Honouring Jesus on Social Media

We are told in 1 Timothy 4:4-5 that everything God created is good; nothing is to be rejected if it is received with thanksgiving, for it is made holy by the word of God and prayer. Technology, and subsequently social media can be used for good, but we need to be wary of the dangers that we might fall into when using them.

In the beginning one of the commands to Adam and Eve was to subdue the earth (Genesis 1:28). We humans have done a good job of this through the technological advancements that have been made. However, if we are not careful social media can end up subduing us. In the seminar at Aber 2017 Andrew Norbury showed us four ‘promises’ social media makes yet fails to keep;

  • It promises us approval, yet often the approval is short lived and ever-dependent on your consistent efforts to promote the best parts of your life.
  • It promises us control over our image and our friends, yet it usually controls us, conforming us into the image of the world (Romans 12:2).
  • It promises us relationships with others. We can be with everyone at the same time all in one place whilst being with no-one at all.
  • It promises us significance, yet it only takes a matter of hours before our posts are forgotten amongst the vast daily flood occupying our feeds.

When we use social media incorrectly it can become a source of our identity which will never be able to satisfy us. We as Christians should instead continually find our identity in Christ, for in him;

  • We have the eternal and infinite approval of the Father who says of us ‘This is my beloved Son, with whom I am well pleased’ (Matthew 3:17).
  • We can trust in his sovereign control over our lives knowing that all things work together for our good (Rom 8:28).
  • We are adopted into the family of God, with God as our Father, Christ our Elder Brother, the Spirit as our Comforter and one another as brothers and sisters.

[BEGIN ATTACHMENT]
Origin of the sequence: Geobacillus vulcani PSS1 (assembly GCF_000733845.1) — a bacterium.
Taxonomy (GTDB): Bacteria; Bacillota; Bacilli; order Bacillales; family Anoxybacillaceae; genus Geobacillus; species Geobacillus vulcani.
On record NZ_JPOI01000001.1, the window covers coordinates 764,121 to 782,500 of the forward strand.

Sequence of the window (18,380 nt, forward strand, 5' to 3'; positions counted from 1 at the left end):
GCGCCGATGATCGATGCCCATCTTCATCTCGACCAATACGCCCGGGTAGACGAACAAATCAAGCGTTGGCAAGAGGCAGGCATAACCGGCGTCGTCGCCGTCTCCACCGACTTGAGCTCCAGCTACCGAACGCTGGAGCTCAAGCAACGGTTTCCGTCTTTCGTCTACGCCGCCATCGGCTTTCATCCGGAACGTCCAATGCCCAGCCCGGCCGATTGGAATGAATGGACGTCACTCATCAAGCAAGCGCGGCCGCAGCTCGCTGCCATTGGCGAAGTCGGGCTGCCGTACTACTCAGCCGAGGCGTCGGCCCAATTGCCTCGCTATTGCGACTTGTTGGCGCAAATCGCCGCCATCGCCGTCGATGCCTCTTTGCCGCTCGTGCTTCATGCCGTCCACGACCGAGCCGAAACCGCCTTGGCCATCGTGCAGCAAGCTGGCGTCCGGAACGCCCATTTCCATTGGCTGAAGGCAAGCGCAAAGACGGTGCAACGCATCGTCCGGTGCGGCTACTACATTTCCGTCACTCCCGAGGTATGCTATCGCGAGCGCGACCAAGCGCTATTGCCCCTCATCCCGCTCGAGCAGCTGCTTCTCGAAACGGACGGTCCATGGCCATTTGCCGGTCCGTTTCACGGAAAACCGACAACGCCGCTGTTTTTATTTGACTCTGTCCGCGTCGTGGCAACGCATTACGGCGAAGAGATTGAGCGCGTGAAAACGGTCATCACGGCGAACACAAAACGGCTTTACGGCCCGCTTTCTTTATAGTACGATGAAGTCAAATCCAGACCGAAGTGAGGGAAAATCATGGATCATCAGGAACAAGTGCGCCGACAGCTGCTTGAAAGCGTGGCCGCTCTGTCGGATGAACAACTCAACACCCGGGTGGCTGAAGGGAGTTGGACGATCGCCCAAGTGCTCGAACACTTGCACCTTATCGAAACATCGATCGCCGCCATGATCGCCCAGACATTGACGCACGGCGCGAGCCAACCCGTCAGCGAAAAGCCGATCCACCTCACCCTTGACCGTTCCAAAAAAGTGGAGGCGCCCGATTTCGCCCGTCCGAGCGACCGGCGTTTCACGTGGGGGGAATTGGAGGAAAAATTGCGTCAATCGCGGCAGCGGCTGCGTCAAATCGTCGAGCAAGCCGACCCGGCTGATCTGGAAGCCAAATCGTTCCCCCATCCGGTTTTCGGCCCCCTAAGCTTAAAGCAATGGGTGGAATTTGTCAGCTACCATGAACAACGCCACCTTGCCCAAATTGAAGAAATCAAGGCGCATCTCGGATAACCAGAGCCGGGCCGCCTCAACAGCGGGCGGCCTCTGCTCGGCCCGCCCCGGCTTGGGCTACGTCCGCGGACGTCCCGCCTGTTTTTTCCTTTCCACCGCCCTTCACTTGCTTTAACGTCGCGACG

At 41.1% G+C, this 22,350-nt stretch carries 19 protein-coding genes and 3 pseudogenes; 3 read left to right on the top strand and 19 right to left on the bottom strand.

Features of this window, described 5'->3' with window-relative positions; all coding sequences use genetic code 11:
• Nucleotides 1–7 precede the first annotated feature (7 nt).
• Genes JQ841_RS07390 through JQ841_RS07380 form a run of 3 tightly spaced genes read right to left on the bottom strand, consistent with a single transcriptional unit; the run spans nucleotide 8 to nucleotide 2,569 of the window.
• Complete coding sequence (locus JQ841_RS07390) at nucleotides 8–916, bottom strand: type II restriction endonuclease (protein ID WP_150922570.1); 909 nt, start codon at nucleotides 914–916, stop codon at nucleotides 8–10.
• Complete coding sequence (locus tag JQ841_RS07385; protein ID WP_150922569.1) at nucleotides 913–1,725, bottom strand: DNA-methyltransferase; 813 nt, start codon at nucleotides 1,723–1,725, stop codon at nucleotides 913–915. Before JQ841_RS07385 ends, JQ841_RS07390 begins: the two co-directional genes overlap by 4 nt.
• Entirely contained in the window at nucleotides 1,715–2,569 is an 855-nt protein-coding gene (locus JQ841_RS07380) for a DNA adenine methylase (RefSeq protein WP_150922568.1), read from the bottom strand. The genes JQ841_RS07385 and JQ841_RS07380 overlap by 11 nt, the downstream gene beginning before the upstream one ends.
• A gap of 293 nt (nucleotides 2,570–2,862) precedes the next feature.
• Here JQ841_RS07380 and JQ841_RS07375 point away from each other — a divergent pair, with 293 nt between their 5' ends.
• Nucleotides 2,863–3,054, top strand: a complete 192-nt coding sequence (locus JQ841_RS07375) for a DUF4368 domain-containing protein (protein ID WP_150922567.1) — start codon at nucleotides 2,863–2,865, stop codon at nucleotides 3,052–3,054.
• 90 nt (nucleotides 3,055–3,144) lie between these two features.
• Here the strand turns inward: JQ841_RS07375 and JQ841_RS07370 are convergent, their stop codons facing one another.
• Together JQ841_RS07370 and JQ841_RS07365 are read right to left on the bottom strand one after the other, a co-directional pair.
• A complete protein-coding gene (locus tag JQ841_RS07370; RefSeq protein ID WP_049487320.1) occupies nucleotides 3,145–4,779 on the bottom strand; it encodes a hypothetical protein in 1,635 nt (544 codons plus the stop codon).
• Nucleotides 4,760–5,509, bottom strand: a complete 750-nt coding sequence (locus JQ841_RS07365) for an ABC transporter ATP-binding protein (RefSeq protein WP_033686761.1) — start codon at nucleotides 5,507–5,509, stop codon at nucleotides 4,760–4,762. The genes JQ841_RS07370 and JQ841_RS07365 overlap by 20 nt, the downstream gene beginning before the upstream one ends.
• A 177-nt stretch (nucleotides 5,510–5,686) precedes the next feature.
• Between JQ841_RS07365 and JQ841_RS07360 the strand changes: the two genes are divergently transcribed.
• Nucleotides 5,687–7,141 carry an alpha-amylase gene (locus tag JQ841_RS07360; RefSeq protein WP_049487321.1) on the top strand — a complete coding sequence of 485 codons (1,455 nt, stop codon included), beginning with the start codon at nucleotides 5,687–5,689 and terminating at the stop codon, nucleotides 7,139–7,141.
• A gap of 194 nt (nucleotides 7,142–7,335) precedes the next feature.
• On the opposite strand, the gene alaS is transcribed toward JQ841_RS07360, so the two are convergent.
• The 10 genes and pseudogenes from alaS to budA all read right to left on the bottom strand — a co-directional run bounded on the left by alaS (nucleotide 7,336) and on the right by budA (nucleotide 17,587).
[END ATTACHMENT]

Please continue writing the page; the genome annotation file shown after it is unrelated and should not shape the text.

• We are eternally significant and valuable to God, far more valuable than the sparrows under his care (Matthew 10:29-31).

Therefore, instead of using social media to be our own little gods, let us find our identity in the one true and living God. This still leaves the question as to how we as Christians can use social media to witness for Christ and express our identity in him. Andrew said that his seminar was just to be a starting point for us to think about how we use social media for God, so here are a few ways I have thought of to use social media to honour Christ;

  • We must post more about Christ and less about ourselves, for ‘I must decrease, and he must increase’ (John 3:30).
  • We should explicitly witness to Christ and point our friends to him as their Lord and Saviour.
  • We can seek to encourage one another with our posts to help build up the church (Ephesians 4:29).
  • We must be careful not to bring dishonour on Christ’s name through our words or our portrayal of ourselves (e.g. do not grumble, James 5:9).
  • We can praise or pray to God in response to any posts we see.
  • We can stay in touch with long distant friends/missionaries and keep praying for them.
  • We can even use social media to help arrange meeting up and seeing people face to face (which is far better, 2 John 1:12)

Eddie Webster has his own blog which you can read at preciousgemsinjesus.blogspot.co.uk. He has recently posted a series on the Aber 2017 conference here.